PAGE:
An Excerpt of “Energy Geopolitics,” for the Foreign Policy Association, and the Wood County Committee on Aging’s Great Decisions Lecture Series, 2023, Bowling Green (21 January 2023)
When the Russians invaded the Ukraine last February, they hoped to use Europe’s dependence on Russian energy deliveries, particularly gas, to soften the reaction of the West, and perhaps also to split the West’s reaction to Russian aggression.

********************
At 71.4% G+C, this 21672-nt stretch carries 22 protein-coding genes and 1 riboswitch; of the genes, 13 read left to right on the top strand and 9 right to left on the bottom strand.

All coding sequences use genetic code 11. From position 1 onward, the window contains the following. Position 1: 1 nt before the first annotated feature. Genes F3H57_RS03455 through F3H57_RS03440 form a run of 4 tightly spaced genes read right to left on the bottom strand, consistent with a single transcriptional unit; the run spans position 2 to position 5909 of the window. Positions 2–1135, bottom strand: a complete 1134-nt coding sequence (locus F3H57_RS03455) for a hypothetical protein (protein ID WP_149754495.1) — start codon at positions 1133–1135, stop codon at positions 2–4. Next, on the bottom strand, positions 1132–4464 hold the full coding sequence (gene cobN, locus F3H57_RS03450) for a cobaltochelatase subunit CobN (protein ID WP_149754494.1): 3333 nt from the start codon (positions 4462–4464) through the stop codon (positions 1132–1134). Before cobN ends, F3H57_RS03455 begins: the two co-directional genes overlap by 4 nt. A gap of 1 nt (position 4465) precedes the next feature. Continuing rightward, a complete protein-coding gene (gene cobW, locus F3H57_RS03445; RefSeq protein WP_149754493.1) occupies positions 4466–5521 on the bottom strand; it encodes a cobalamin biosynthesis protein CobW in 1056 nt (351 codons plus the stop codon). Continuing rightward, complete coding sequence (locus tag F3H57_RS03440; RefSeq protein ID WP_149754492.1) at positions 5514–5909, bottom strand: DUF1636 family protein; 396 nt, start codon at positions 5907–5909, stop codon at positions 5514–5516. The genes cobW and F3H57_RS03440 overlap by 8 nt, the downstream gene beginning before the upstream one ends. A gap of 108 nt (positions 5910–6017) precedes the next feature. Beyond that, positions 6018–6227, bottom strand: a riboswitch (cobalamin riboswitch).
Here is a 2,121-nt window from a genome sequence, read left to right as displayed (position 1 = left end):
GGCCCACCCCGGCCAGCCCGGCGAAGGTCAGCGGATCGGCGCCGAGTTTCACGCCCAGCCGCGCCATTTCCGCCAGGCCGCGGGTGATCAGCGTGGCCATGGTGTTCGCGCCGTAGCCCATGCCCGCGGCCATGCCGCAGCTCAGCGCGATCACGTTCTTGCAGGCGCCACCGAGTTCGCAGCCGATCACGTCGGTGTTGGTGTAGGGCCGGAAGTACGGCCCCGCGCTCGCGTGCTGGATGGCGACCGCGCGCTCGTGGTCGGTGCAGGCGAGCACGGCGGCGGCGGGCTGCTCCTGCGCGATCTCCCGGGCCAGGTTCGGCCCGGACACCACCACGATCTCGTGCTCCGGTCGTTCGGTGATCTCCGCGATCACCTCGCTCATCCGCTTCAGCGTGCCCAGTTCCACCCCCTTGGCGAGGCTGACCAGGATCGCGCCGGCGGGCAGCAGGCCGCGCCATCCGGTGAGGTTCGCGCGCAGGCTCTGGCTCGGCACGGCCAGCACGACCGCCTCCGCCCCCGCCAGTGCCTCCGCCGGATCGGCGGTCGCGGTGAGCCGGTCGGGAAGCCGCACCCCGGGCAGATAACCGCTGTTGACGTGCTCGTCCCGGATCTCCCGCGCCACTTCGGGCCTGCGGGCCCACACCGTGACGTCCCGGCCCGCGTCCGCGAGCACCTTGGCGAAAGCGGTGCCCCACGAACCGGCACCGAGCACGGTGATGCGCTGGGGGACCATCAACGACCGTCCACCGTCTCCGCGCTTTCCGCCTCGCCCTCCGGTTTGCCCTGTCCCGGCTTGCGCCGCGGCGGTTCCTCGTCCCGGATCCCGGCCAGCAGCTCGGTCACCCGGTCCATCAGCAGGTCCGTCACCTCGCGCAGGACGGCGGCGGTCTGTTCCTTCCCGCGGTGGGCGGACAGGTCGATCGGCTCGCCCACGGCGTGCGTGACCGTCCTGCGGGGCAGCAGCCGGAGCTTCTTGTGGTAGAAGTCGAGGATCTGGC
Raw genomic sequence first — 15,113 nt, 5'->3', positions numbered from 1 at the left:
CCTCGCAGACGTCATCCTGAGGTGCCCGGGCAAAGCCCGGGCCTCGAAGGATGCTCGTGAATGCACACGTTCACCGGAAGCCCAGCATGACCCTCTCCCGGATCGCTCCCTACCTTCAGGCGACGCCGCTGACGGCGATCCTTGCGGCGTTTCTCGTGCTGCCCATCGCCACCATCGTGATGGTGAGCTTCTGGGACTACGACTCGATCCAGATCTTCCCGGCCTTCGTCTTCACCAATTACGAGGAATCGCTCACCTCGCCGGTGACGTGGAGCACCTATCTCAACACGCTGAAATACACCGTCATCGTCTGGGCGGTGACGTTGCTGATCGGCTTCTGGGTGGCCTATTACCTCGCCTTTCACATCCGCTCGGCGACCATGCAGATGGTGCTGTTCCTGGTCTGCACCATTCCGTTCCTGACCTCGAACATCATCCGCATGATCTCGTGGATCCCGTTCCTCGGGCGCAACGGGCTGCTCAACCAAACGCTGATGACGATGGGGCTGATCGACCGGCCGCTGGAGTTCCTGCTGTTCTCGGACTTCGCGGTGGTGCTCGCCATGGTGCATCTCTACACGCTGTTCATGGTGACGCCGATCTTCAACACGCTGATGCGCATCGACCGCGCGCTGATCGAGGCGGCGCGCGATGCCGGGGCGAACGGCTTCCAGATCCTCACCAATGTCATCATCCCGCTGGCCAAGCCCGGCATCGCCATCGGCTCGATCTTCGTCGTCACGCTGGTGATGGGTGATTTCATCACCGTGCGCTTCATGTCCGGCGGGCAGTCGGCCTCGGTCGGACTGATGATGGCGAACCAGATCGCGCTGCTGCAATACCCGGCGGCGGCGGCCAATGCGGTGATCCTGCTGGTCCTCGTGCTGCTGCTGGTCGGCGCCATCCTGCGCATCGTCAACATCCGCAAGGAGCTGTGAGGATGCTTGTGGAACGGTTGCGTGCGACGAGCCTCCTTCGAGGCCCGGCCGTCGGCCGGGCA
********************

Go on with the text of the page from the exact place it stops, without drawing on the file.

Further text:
They hoped in particular that the Germans would remain somewhat conciliatory. Russia was supplying the EU with 40% of its natural gas before the war began. Natural gas constituted 25% of Germany’s energy supply, and Russia supplied 55% of Germany’s gas consumption. Moreover, Germany and Russia were about to open Nordstream II, the second major pipeline under the Baltic Sea, which permitted the direct shipment of Russian gas to Germany, without passing through Polish or Ukrainian territory.Continue reading